Ten thousand years ago, finding food and a place to sleep didn’t require social skills. In fact, obsessive tendencies, repetitive behavior and an intense focus on tools may have been a real advantage in tracking and killing animals. Similarly, a highly detailed knowledge of flora and fauna would confer a real advantage for ‘shoppers’ in the wild.
In short, traits that we consider maladaptive today — ‘disabilities’ associated with autism — may have been highly useful to our ancestors. Nature may have selected those traits to ensure survival when food supplies were limited and bands of humans were forced to disperse and forage alone, according to a fascinating new study published in Evolutionary Psychology in June.
A solitary individual foraging in the wild, for example, would know instinctively to avoid eye contact with other humans or apes likely to interpret a direct gaze as a threat. Increased levels of anxiety and super-sensitivity to sensory information would also help the solitary forager survive.
Other species provide some support for this hypothesis. For example, orangutans — genetically, the species third closest to humans — live solitary lives in the wild. Native to the islands of Borneo and Sumatra, where food is more scarce than in the African regions where gregarious chimpanzees and gorillas range, orangutans have to forage through many plants each day and travel long distances to meet their caloric requirements. Typically the animals, particularly males, meet only to mate.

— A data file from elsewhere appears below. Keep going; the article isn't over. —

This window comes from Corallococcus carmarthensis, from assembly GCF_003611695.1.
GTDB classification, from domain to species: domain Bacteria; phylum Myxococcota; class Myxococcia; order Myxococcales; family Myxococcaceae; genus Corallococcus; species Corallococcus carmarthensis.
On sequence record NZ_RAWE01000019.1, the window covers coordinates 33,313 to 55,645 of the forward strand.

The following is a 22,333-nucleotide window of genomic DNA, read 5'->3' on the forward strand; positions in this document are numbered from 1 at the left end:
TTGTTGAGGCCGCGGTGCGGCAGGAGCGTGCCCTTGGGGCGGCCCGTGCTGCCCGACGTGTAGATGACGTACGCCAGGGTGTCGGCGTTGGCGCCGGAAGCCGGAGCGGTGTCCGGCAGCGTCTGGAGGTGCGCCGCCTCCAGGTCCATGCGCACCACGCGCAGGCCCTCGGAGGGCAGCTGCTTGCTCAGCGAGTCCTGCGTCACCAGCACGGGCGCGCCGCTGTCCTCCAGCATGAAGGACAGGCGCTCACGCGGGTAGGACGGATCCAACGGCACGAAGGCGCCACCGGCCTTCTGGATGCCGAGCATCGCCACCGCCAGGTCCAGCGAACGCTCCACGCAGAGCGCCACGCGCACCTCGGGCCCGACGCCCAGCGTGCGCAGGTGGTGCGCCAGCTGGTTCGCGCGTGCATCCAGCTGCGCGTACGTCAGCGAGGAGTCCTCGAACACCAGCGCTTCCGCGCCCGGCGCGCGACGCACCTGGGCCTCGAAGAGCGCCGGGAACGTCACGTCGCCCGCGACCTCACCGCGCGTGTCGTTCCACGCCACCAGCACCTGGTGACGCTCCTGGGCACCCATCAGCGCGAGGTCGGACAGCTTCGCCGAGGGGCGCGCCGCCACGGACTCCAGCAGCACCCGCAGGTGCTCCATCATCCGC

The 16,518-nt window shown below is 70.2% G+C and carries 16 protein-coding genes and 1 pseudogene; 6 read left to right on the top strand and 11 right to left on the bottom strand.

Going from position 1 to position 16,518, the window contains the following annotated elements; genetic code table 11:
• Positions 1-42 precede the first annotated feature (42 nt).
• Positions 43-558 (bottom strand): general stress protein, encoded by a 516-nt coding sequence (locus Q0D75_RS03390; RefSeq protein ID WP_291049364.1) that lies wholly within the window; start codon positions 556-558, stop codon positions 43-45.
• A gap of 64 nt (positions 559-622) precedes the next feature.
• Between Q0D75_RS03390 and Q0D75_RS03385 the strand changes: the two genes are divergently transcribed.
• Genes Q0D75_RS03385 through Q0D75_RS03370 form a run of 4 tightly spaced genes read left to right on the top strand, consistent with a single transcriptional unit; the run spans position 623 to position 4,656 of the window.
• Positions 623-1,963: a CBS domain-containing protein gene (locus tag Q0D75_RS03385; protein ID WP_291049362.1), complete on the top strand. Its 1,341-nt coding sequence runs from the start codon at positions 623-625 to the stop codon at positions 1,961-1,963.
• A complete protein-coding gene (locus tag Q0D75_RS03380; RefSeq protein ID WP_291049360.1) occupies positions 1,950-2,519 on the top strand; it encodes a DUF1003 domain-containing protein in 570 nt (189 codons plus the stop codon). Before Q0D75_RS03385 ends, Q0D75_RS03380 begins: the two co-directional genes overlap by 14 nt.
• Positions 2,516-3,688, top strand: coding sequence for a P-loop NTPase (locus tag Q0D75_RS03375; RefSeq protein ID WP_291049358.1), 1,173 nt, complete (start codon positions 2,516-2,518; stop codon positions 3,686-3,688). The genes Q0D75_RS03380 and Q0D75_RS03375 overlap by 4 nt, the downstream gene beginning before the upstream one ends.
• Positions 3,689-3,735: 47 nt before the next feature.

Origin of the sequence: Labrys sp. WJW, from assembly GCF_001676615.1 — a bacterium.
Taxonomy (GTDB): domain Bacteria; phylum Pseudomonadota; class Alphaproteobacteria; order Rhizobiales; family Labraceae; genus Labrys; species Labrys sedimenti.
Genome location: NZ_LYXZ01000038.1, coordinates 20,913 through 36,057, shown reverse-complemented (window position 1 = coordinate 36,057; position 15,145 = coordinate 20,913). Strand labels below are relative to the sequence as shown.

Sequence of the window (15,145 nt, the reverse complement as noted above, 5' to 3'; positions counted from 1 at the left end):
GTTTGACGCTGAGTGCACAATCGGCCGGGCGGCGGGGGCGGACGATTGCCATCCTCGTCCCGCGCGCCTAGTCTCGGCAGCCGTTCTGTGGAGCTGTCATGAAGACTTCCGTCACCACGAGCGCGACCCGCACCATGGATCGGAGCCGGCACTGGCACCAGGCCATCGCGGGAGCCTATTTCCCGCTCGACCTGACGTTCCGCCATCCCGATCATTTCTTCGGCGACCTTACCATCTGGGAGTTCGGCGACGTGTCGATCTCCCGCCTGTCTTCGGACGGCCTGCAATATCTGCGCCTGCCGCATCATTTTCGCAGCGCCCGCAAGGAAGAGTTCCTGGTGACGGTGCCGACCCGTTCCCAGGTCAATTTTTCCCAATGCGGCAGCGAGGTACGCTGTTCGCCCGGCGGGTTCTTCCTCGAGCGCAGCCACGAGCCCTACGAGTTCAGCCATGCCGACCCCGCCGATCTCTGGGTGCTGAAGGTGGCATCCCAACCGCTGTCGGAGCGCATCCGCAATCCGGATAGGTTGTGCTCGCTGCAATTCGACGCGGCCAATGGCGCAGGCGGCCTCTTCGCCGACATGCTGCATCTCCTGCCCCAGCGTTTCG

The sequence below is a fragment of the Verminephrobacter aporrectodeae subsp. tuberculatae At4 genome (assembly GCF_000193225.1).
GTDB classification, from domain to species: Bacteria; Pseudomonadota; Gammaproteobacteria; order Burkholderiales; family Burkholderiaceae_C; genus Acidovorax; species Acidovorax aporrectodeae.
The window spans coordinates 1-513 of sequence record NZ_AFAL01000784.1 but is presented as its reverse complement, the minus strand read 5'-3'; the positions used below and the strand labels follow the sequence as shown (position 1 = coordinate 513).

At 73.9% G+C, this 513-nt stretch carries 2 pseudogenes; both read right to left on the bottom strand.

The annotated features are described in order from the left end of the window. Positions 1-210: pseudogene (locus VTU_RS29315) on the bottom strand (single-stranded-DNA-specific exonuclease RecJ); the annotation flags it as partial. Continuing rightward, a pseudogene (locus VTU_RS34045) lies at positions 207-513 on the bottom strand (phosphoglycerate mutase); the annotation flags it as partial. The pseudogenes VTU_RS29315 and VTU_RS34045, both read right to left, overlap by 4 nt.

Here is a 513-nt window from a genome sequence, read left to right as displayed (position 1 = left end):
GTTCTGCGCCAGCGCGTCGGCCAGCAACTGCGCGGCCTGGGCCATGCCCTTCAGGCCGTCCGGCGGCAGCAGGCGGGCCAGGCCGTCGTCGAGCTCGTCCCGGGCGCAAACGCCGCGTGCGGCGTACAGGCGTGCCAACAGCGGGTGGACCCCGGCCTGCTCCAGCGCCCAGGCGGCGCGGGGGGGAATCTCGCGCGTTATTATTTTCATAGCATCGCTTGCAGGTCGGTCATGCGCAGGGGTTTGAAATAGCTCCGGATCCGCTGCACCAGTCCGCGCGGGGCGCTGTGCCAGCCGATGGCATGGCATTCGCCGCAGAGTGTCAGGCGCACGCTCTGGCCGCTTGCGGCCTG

Humans aren’t apes, but we do share a family resemblance in certain social behaviors and the neurological mechanisms that underlie them.
Perhaps the male bias in autism has roots in a distant past when boys marched out into the wide world alone, armed only with a spear and a genetically programmed instinct to hunt alone.
The genes responsible for these traits, which are now associated with autism, remained in the human gene pool because they were adaptive. They not only helped individuals survive, reproduce and pass on their genes, but also helped them endure long periods of solitude.
But according to this theory, these traits were probably only adaptive at what we today call a ‘subclinical’ level — similar to the broad autism phenotype — characterized by problems with language, communication and social skills not severe enough to merit a diagnosis of autism.
The autism phenotype probably developed as individuals who had similar mutations mated and produced children with more extreme and debilitating versions of the qualities they shared with their parents. That much remains true today.
The idea that traits associated with autism might be adaptive makes perfect sense. So does the observation that qualities we find dysfunctional today were not so stigmatized in less socially demanding times.
Throughout human history, certain individuals have always chosen solitary lifestyles: Think of the so-called ‘Desert Fathers’ of early Christianity, who lived alone in caves. Most, though not all, hermits were men.
In our hyper-connected age, with its emphasis on networking and communication, solitude is viewed with suspicion. But for our ancestors it may have been literally life-saving.